Foursquare Missionaries Kyle and Teresa Bauer, and their four children, are adjusting to life back in the United States following a harrowing kidnapping experience in Mexico earlier this year. 

“We are letting the emotion subside, and we are listening to the voice of the Holy Spirit as to our next steps,” says 31-year-old Kyle Bauer, who was held captive by kidnappers for more than 20 hours in an effort to extort a ransom from his family. “This kind of thing doesn’t take God by surprise. I believe that the devil had something far worse planned, but that it was cut short. I think that it should have been a lot worse than it was.”

Bauer found himself in the middle of a “telephonic kidnapping” on March 14, as he walked around Puerto Vallarta, Mexico. According to the Citizens of the City of Mexico, a local human rights advocacy group, there are an average of 370 kidnapping attempts of this nature committed every month throughout Mexico—roughly 12 a day. Victims receive aggressive and frightening phone calls threatening violence against loved ones who are believed to be captured, and end up being held for ransom in an attempt to ensure the safety of their families.

Bauer’s experience was no different. As he prayed through the neighborhood near his home, he received a phone call on his cell. The caller identified himself as a member of a drug cartel, informed Bauer that his wife and four children were being watched, and threatened to murder them if Bauer did not follow his orders.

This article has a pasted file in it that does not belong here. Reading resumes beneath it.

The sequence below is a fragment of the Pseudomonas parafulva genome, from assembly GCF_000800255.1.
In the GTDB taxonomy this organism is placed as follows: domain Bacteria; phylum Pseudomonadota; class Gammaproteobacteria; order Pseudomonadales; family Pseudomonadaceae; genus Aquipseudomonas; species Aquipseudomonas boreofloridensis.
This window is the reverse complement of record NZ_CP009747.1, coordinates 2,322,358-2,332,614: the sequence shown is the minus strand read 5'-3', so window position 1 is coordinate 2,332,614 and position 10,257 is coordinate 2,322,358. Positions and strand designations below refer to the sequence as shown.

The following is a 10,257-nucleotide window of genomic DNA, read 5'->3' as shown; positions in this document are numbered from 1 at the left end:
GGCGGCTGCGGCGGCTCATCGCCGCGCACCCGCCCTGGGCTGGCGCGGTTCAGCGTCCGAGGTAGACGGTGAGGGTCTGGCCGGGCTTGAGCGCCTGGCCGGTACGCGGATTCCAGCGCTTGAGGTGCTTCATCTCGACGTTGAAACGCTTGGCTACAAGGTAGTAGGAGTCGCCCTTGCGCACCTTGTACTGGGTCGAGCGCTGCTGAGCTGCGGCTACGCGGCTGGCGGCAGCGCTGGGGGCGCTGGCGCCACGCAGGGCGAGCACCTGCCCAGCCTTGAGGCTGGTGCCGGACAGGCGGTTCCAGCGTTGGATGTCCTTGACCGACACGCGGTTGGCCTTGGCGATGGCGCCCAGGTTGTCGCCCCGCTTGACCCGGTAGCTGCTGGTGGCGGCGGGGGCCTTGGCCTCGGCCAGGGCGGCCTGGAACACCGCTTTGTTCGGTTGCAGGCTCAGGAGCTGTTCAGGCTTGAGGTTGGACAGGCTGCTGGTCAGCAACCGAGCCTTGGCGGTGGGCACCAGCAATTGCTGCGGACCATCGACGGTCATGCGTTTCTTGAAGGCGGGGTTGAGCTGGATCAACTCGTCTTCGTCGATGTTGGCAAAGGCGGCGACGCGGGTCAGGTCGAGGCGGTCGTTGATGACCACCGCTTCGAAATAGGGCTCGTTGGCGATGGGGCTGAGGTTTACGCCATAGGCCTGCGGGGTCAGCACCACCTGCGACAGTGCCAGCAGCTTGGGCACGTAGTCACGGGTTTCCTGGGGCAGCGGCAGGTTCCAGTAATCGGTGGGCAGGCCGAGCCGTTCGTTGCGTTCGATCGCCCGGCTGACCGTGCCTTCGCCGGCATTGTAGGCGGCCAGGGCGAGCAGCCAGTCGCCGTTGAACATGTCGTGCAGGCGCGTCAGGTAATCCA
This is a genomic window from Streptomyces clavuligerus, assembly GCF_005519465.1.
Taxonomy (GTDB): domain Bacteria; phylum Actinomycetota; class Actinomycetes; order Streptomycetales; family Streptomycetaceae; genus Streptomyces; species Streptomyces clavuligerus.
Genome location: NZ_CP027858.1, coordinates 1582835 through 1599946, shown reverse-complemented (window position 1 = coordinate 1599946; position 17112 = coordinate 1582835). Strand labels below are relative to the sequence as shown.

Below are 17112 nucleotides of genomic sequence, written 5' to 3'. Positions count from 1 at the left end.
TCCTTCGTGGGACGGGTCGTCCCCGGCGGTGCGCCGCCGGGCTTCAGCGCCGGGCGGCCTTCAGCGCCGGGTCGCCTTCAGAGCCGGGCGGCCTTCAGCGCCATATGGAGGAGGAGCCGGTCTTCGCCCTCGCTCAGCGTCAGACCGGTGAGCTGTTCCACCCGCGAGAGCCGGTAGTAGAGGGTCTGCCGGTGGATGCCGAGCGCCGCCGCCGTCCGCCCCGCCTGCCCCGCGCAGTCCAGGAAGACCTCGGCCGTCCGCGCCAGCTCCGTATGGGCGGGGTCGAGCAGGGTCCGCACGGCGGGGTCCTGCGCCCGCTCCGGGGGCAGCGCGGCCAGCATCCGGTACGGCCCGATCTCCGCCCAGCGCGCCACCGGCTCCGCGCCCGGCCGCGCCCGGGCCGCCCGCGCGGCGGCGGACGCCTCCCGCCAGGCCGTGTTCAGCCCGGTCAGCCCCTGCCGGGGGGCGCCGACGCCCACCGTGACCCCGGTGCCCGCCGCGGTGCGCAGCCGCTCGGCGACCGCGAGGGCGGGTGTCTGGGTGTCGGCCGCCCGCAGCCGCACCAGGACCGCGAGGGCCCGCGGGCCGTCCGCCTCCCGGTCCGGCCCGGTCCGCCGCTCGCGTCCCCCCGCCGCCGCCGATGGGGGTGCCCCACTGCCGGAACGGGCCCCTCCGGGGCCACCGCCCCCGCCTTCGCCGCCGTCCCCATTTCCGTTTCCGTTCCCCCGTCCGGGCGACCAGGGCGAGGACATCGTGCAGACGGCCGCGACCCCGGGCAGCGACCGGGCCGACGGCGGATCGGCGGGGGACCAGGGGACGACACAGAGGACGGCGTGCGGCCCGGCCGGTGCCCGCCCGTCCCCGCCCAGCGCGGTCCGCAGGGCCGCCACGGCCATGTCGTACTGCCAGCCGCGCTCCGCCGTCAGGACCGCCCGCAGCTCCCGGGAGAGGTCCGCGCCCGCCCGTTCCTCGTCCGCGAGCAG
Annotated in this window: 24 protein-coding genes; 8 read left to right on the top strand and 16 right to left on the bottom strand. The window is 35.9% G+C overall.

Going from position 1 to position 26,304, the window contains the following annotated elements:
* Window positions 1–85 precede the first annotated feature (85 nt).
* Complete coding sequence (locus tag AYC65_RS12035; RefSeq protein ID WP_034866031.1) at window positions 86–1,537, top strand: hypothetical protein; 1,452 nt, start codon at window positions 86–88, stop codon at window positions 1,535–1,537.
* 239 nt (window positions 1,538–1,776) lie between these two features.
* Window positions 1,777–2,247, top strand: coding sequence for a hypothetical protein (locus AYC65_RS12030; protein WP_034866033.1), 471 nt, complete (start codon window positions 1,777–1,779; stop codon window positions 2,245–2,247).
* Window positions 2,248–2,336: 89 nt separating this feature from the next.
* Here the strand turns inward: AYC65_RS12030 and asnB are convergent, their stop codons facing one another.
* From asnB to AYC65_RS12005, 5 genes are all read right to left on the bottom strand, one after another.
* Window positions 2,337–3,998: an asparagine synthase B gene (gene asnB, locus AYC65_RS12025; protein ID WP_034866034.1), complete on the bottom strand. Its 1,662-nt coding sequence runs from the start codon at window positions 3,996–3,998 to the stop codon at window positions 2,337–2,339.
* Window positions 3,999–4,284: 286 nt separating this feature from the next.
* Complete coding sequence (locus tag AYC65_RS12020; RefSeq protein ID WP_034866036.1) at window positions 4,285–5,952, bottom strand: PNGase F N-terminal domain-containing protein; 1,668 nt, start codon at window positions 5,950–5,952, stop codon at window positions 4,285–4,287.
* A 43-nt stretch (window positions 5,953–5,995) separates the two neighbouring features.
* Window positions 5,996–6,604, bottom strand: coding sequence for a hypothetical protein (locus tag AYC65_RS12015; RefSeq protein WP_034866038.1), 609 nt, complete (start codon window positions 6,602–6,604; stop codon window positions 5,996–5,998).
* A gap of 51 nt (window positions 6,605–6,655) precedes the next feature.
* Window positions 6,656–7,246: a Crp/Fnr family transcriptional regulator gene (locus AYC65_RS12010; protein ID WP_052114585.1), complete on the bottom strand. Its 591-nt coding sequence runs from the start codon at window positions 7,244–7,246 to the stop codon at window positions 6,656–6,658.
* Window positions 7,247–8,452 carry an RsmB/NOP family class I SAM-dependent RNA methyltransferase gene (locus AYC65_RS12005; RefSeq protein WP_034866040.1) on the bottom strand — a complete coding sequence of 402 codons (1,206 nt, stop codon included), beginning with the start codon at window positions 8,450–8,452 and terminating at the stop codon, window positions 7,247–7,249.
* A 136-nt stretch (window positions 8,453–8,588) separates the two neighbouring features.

Because of the prevalence of drug-related crime in the area, Bauer did as he was told. He managed to send his wife a brief text message that he hoped would signal something was wrong, before switching to a new phone he had been told to buy. The caller instructed him to check into a local hotel, where captors were waiting to prevent him from leaving.

News of the event ricocheted across the country, as many recognized Bauer’s significance within the Foursquare movement as a whole. Kyle Bauer is the grandson of former Foursquare President Jack W. Hayford, and the son of Scott and Rebecca Bauer, who served as senior pastors of The Church On The Way in Van Nuys, Calif., from 1999 until Scott’s death in 2003.

Bauer and his family felt a strong call to serve as missionaries in Puerto Vallarta, an area riddled with crime and poverty despite its resort reputation. During their seven months serving as missionaries there, the Bauers established a growing church, holding services in their home.

During his 20 hours of captivity, Bauer relentlessly sang worship songs and preached the gospel to his captor—challenging him to repent and turn to Christ.

“I spoke to [one of the captors] from Genesis to the resurrection of Jesus, and how we can recover everything God intended us to be in Him,” Bauer recalls. “I was hoping he would repent. I’m a missionary; I do what I do because I love God and I love people. Regardless of somebody’s sinfulness, I care about their soul.”

At one point the captor even asked Bauer if God could really forgive a man like him, who had done so many terrible things. 

“That is the good thing about God,” Bauer told him. “There is no sin or sinner too great that He is unable or unwilling to forgive. You need faith in Jesus Christ, but you also must turn from your sin!”